Q: I've heard that drinking tap water is bad for you—is there any truth to this? Bottled water is so expensive, but I'll spend the extra money if it'll keep me healthy.

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Q: I've heard that drinking tap water is bad for you—is there any truth to this? Bottled water is so expensive, but I'll spend the extra money if it'll keep me healthy.

If you believe TV and print ads, all bottled water comes from remote mountain streams and pristine glaciers—this can easily make you assume that bottled water is healthier than tap. In reality, while most bottled water is of good quality, some contains contamination. One should not automatically assume bottled water to be purer or safer than water from the tap.

In fact, depending on where you live, tap water may be just fine. The Natural Resources Defense Council (NRDC), which has conducted extensive tests on both municipal water supplies and bottled water, says that, in the short term, if you are an adult with no special health conditions and you aren't pregnant, then you can drink most cities' tap water without having to worry. Most of the contaminants in public water supplies exist at such small concentrations that most people would have to ingest very large quantities for health problems to occur.

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The NRDC does caution, however, that pregnant women, young children, the elderly, people with chronic illnesses and those with weakened immune systems can be especially vulnerable to the risks posed by contaminated water. The group suggests that anyone who may be at risk obtain a copy of their city's annual water quality report and review it with their physician. To find out about your city's water quality, you should ask your water utility (the one that sends water bills to people in your community) for a copy of its annual water quality report, sometimes called a right-to-know report or consumer confidence report.

For those people who live in areas of poor water quality, home water filtration is an option. As a general rule, look for filters that are labeled as meeting NSF/ANSI standard 53 and certified to remove the contaminant(s) of concern in your water. Brita water filters can address the cause of bad tastes and odors, such as chlorine, and can also substantially reduce many hazardous contaminants (including heavy metals such as copper, lead and mercury), disinfection byproducts, parasites (such as Giardia and Cryptosporidium), pesticides, radon and volatile organic chemicals (such as methyl-tert-butyl ether (MTBE), dichlorobenzene and trichloroethylene (TCE)).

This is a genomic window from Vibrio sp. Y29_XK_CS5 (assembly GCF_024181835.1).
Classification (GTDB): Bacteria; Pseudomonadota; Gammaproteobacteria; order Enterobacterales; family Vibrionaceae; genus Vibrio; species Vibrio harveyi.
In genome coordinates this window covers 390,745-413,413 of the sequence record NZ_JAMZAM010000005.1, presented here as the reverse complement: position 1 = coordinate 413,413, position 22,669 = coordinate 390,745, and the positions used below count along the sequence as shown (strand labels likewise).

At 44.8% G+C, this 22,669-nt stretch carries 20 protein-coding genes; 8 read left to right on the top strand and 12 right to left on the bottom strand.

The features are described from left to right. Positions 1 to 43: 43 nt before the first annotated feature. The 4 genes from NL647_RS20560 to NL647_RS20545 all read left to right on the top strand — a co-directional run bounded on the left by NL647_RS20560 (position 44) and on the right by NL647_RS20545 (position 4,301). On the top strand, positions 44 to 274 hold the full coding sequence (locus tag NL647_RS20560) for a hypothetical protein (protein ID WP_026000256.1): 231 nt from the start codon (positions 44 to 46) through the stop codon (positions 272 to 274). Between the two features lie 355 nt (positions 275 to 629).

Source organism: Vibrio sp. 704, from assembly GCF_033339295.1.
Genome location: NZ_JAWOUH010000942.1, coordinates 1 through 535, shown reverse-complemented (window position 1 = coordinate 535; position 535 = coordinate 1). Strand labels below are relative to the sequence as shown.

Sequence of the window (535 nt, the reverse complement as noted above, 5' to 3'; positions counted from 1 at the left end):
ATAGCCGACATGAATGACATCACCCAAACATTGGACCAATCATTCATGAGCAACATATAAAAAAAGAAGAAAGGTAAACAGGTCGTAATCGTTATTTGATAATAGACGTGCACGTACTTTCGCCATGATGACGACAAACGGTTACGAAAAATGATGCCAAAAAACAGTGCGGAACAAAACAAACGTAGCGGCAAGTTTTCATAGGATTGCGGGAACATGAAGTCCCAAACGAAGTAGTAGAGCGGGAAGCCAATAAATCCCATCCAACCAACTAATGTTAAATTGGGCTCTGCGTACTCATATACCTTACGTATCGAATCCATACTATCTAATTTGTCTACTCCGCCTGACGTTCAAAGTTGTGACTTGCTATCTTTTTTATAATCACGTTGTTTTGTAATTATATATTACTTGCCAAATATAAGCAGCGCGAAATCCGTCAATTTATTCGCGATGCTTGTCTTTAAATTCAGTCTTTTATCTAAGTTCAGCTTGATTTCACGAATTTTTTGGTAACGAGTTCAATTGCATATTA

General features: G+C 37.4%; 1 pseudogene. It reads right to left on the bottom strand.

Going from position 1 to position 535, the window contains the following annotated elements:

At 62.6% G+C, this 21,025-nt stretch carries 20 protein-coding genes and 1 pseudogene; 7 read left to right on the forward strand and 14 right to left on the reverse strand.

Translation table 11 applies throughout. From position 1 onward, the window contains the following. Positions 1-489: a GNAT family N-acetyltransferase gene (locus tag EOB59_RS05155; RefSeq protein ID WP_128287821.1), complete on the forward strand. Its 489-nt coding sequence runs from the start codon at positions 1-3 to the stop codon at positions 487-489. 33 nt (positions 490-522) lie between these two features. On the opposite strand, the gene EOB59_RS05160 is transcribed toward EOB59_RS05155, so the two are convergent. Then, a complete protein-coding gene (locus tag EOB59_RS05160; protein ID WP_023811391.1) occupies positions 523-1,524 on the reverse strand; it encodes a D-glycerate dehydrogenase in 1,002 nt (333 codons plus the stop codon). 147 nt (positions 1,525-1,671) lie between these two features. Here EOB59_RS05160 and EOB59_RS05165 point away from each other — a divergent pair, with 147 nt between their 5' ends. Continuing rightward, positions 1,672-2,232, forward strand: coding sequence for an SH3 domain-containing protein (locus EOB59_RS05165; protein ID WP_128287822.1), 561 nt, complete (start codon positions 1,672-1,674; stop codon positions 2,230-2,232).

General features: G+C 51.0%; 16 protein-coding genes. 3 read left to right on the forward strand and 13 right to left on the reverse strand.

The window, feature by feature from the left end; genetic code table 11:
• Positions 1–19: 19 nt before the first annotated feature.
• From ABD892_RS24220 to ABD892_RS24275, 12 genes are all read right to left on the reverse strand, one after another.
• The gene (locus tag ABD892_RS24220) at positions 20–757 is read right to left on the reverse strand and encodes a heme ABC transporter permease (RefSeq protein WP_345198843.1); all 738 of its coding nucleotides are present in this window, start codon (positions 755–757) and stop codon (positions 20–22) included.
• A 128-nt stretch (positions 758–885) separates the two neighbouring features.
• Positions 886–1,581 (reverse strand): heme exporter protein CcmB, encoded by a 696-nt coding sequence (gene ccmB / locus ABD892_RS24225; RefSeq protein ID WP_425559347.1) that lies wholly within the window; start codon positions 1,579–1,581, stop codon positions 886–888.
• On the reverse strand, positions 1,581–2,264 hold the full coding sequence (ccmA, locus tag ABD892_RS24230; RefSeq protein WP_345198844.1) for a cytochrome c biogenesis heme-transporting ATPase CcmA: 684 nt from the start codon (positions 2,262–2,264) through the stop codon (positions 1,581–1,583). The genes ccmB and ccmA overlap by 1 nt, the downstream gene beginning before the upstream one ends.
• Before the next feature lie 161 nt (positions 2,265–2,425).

As for bottled water, it is first important to know that 25 to 30 percent of it comes straight from municipal tap water systems. Some of that water goes through additional filtering, but some does not. NRDC has extensively researched bottled water and has found that it is subject to less rigorous testing and purity standards than city tap water.

The fact of the matter is that some people might prefer bottled water from a taste or convenience perspective, however, tasting better is not the same as being healthier or purer.

Expert answer by: Andrea Ruman, MD, an internist and assistant clinical professor of medicine at UCLA. Read more answers to this question, or ask your own.

This article originally appeared on ChickRx